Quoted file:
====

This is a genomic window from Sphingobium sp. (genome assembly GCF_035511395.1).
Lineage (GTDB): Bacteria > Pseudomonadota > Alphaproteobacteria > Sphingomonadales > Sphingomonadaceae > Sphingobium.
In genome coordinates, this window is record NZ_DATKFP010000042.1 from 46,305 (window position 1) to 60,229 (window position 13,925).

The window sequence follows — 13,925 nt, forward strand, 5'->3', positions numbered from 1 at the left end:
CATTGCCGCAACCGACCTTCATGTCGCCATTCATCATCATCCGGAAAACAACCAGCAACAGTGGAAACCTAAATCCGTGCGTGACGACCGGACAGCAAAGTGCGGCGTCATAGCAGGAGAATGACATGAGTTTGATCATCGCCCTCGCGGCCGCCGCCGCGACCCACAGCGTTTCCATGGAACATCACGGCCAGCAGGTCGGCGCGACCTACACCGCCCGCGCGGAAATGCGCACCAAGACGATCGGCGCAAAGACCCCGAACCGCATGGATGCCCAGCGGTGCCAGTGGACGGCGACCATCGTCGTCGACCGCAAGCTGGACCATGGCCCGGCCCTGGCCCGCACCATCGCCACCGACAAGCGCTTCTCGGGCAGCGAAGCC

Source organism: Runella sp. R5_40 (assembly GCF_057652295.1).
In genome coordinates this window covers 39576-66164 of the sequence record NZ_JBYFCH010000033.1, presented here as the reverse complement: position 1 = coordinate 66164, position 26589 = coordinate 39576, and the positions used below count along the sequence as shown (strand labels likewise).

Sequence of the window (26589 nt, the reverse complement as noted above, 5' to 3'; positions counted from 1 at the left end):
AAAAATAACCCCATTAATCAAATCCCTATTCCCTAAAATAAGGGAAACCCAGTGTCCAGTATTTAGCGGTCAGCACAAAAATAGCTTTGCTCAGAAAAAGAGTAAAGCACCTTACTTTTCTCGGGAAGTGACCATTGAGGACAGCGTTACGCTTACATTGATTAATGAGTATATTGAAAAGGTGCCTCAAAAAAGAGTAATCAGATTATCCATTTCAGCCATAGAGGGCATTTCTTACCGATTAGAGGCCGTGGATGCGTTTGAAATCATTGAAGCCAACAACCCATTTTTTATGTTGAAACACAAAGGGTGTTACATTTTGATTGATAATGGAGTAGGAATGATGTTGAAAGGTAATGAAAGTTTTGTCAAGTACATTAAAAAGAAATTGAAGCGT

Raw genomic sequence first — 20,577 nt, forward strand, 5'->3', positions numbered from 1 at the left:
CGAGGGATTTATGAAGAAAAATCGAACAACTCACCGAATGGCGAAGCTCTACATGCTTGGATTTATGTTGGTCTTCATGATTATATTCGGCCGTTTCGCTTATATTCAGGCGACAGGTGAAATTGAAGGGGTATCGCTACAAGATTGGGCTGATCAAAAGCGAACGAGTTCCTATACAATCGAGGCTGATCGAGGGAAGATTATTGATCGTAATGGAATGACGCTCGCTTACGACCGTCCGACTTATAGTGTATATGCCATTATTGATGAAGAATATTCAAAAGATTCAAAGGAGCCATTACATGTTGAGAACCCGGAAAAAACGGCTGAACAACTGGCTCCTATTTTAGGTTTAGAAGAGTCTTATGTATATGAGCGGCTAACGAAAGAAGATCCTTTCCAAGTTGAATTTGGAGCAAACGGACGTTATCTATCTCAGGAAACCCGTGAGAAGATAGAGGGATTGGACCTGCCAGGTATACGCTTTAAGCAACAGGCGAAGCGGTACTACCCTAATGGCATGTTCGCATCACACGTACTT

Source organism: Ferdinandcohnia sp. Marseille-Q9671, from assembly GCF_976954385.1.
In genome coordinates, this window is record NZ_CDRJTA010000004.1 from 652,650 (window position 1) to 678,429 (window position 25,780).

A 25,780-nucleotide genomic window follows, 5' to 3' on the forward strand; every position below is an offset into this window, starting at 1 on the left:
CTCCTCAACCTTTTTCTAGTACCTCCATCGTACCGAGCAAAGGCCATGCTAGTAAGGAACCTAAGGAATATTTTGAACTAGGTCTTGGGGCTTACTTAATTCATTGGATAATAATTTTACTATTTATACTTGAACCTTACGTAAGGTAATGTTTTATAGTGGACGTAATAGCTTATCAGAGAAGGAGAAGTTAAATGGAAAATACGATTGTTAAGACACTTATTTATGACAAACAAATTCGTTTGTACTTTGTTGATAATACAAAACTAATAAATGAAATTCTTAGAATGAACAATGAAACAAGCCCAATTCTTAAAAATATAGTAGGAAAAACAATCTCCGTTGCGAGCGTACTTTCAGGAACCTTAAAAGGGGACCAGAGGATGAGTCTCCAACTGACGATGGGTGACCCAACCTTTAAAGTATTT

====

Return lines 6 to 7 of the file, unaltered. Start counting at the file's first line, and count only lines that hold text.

Source organism: Runella sp. R5_40 (assembly GCF_057652295.1).
In genome coordinates this window covers 39576-66164 of the sequence record NZ_JBYFCH010000033.1, presented here as the reverse complement: position 1 = coordinate 66164, position 26589 = coordinate 39576, and the positions used below count along the sequence as shown (strand labels likewise).